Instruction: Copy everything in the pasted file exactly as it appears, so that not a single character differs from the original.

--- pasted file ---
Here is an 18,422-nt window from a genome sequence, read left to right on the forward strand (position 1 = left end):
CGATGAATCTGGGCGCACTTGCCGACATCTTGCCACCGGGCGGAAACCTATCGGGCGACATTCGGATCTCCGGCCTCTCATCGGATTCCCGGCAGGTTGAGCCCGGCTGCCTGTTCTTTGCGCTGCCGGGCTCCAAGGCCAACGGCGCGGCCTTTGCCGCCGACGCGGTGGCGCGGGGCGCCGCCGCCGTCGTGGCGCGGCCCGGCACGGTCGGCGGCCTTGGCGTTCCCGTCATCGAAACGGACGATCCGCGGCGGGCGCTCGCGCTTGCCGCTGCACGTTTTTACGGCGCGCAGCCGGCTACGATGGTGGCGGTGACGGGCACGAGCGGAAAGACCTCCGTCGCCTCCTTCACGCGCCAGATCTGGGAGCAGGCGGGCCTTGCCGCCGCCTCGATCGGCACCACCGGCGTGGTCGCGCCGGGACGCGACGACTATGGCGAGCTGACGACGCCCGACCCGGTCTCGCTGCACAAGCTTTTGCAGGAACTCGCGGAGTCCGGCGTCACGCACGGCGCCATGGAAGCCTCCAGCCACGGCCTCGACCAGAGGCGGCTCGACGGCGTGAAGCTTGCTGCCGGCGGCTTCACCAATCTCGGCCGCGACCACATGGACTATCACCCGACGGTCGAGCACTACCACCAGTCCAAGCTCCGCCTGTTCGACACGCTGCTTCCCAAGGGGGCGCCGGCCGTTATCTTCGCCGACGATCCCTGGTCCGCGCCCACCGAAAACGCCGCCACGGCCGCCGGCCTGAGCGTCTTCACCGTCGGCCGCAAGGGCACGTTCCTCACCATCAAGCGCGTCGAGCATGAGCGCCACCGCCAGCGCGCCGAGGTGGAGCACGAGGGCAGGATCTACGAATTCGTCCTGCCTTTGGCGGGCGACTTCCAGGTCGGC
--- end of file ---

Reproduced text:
Here is an 18,422-nt window from a genome sequence, read left to right on the forward strand (position 1 = left end):
CGATGAATCTGGGCGCACTTGCCGACATCTTGCCACCGGGCGGAAACCTATCGGGCGACATTCGGATCTCCGGCCTCTCATCGGATTCCCGGCAGGTTGAGCCCGGCTGCCTGTTCTTTGCGCTGCCGGGCTCCAAGGCCAACGGCGCGGCCTTTGCCGCCGACGCGGTGGCGCGGGGCGCCGCCGCCGTCGTGGCGCGGCCCGGCACGGTCGGCGGCCTTGGCGTTCCCGTCATCGAAACGGACGATCCGCGGCGGGCGCTCGCGCTTGCCGCTGCACGTTTTTACGGCGCGCAGCCGGCTACGATGGTGGCGGTGACGGGCACGAGCGGAAAGACCTCCGTCGCCTCCTTCACGCGCCAGATCTGGGAGCAGGCGGGCCTTGCCGCCGCCTCGATCGGCACCACCGGCGTGGTCGCGCCGGGACGCGACGACTATGGCGAGCTGACGACGCCCGACCCGGTCTCGCTGCACAAGCTTTTGCAGGAACTCGCGGAGTCCGGCGTCACGCACGGCGCCATGGAAGCCTCCAGCCACGGCCTCGACCAGAGGCGGCTCGACGGCGTGAAGCTTGCTGCCGGCGGCTTCACCAATCTCGGCCGCGACCACATGGACTATCACCCGACGGTCGAGCACTACCACCAGTCCAAGCTCCGCCTGTTCGACACGCTGCTTCCCAAGGGGGCGCCGGCCGTTATCTTCGCCGACGATCCCTGGTCCGCGCCCACCGAAAACGCCGCCACGGCCGCCGGCCTGAGCGTCTTCACCGTCGGCCGCAAGGGCACGTTCCTCACCATCAAGCGCGTCGAGCATGAGCGCCACCGCCAGCGCGCCGAGGTGGAGCACGAGGGCAGGATCTACGAATTCGTCCTGCCTTTGGCGGGCGACTTCCAGGTCGGC